THE final reflection. Part 1… or the case of the AWOL muse



Writing this is a bit of a weird experience. Unlike the other entries, the thoughts for this one have been floating in my head for quite some time, and whenever I sit to type, the ideas simply stay stuck. Inspiration, where ar’thou? It’s like my muse for writing has just gone AWOL after an exhausting week.

As my awesome ten potatoes know by now, I’m finalizing my PhD, which means I’m amidst the write up of my last article (an empirical study so complex that I’ve been wishing I stuck to quantitative methods), developing the first draft of the thesis – submitted today in the wee hours-, and juggling with other tasks. Among them, organizing two international conferences (due April and July, respectively), preparing two courses for the next term, and, when my husband is away, keeping my 5-yo busy. Yet, amidst this mayhem, I started to look forward to the bi-weekly meetings that gave me a space to do something different, nonetheless connected to most of my current activities. And as the course went by, the content revealed itself as connected to my previous activities too. It was a bizarre feeling to look back and go “aha!” about things I experienced so long ago. Somehow many things that I did ad-hoc back then started to make a different sort of sense.

One of the reflections I wanted to share with my group before my internet played mean was how I usually try to find a “great” and “could be improved” side to every experience I partake of. For ONL, most of my “could be improved” related to the execution rather than the content – and by execution, I mean the amount of time I consumed and, sometimes, the lack of access to recorded material, than the interaction with my group members. I don’t know if interacting with other groups more actively would have changed something but merging with the potatoes certainly took the experience to a different level, and I mean it positively.

Anyway, back to the actual “critical reflection” this entry is requested to be, I’m putting into practice some of the tricks we discussed during the webinar for creative writing, getting started answering the questions, setting pomodoros, and seeing where this takes me to. So, buckle up; this entry is already profiling to be long, so kudos to anyone who manages to go through it, extra points to whoever succeeds to find (and solve) the hidden riddle.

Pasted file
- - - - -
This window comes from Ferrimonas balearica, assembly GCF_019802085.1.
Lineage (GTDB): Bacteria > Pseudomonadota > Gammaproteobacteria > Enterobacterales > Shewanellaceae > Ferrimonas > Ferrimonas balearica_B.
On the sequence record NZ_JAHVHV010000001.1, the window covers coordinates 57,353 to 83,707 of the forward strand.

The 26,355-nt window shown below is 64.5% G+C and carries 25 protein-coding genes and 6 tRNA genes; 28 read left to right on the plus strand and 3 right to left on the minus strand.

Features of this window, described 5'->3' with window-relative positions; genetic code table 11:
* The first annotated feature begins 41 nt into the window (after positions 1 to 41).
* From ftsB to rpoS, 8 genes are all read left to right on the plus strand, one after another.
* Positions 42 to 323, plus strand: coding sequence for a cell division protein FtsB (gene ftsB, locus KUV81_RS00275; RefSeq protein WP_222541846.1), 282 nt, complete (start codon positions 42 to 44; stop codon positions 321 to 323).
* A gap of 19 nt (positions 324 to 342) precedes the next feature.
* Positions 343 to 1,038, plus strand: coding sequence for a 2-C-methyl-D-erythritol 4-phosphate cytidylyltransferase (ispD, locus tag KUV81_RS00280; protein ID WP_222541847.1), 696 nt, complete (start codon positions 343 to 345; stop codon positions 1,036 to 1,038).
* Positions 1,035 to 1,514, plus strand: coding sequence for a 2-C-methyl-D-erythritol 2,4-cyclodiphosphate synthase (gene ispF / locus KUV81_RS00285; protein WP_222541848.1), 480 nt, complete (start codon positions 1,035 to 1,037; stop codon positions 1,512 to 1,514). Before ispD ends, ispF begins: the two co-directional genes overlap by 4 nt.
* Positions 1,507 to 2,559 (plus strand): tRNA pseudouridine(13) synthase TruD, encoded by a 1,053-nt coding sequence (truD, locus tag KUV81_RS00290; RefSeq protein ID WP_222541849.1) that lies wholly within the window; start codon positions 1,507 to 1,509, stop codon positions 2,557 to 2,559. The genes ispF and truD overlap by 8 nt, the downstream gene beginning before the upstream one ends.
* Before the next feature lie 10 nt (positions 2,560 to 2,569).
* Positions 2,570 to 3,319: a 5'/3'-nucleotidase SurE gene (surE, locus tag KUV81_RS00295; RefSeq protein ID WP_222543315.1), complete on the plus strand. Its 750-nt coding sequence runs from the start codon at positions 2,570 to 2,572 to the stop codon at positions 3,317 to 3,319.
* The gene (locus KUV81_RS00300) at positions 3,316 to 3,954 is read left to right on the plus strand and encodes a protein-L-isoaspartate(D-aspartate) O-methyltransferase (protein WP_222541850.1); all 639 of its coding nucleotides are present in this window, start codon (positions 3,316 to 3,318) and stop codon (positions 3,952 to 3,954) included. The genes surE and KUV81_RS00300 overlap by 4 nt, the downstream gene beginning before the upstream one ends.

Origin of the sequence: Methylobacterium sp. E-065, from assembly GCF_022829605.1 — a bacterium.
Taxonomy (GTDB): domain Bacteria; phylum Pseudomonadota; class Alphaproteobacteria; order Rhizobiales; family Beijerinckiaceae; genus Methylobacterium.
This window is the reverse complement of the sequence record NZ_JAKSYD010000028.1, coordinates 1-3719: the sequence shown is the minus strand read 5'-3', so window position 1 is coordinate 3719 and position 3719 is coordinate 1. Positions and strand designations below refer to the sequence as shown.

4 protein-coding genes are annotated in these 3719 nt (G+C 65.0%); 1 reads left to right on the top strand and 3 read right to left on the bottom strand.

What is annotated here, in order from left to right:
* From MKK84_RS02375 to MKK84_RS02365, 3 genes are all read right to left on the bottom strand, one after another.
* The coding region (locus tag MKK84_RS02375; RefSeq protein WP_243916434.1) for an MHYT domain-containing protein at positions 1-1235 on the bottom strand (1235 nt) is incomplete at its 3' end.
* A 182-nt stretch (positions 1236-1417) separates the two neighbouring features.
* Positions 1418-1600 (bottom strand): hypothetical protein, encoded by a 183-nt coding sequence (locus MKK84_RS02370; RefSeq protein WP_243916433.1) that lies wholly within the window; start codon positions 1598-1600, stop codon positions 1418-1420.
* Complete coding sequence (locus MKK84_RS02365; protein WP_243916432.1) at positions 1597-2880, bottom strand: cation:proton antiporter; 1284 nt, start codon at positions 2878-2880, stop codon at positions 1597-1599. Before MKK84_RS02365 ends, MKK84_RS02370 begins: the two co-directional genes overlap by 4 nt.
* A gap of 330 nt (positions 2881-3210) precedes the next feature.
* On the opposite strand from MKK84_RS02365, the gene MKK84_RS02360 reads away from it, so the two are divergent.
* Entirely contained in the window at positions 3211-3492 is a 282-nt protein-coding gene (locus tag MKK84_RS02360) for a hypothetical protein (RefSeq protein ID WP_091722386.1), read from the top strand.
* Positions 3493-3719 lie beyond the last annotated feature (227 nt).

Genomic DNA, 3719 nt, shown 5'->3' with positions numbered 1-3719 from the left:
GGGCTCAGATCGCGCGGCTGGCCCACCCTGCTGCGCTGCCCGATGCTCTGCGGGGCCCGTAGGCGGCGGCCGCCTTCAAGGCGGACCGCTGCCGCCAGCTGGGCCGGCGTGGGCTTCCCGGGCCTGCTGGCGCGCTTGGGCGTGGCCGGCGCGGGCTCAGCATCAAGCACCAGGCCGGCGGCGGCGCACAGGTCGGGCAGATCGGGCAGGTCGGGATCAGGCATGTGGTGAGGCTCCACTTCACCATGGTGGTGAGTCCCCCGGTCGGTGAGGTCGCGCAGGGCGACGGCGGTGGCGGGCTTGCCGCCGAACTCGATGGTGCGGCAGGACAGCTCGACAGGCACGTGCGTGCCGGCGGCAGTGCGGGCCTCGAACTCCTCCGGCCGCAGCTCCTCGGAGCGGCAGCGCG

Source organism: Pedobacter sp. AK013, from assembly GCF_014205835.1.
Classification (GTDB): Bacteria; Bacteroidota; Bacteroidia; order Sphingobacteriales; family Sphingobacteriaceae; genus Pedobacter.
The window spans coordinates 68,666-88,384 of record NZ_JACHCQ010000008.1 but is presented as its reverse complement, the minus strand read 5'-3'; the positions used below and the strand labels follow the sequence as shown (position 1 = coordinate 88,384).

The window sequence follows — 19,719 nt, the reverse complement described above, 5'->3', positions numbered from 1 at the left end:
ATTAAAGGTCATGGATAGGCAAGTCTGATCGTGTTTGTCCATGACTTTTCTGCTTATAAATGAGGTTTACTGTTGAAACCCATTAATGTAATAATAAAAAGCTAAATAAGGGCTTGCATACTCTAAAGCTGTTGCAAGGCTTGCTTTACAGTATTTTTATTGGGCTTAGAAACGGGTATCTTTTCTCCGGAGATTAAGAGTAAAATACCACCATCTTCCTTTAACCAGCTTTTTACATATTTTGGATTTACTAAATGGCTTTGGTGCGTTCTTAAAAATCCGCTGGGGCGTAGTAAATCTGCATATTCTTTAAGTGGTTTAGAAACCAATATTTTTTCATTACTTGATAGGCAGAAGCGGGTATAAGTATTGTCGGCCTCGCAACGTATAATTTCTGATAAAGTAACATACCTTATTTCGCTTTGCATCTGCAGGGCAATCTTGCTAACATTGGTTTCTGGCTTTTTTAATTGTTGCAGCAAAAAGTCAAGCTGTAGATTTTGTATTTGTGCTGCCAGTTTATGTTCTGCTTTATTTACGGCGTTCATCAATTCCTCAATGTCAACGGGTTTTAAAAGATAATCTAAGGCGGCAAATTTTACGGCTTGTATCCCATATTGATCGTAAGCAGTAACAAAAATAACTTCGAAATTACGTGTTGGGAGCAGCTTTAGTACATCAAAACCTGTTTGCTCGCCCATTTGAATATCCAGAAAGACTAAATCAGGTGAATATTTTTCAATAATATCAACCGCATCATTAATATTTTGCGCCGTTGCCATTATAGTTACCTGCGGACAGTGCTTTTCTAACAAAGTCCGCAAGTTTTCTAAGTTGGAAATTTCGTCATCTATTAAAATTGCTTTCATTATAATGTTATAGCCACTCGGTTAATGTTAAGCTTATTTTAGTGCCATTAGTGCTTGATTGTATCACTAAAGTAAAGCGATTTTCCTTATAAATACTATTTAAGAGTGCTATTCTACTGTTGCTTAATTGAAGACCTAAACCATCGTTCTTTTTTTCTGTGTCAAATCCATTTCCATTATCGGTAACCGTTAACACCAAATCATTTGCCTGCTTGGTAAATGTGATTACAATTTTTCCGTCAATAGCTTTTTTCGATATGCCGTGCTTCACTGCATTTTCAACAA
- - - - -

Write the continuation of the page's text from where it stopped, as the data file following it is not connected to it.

• What are the most important things you have learned through your engagement in the ONL course? Why?

Starting with the resident-visitor content is a great way to kick off this course. After the first lessons, I was still mulling over how our digital lives are shaped and to what extent we still have control over them. I won’t rant about how I was kind of forced to create a Google Scholar account or keep Linked In when I wanted to steer clear of all social media; the bottom line is that, as an introduction, this is a great eye opener that helps to set the tone for the course, and, in my case, pique my curiosity about where this journey would take us to.

I must reckon that some elements of the course’s first part, particularly the content related to copyright and privacy, were issues I’ve been dealing with for a long time (see pizza entry). As I was reading material for that session, and, bearing in mind my insane to do list, I entreated the thought of dropping out. I mean, nobody asked me to join this course, it is not mandatory for any of my activities, so… why was I adding more load to my ship when I could barely keep it afloat? It was during one of our PBL conversations, when the digital seesaw came to life, that a “click” snapped and made me realize what I chance I’d be missing if leaving at that point. Yes, some things were familiar, but as I realized, my knowledge of them was shallow and pretty narrow. Hence, one of my main takeaways from my engagement in this course, is that there’s always a chance to go deeper, and that to do so, you need to really listen to what others say and take some time to go through the material provided for the course, but also suggested by the facilitators, speakers, and peers. At the tender age of 87, good ol’ Michaelangelo said, “I am still learning,” which pretty much summarizes the most important things I learned in the past weeks. I am sure that a couple of weeks, months from now, more and more things will start falling into place, as right now, I’m still a bit like Alice after getting inside the rabbit hole, and it is difficult to grab on to something before finding something else coming my way.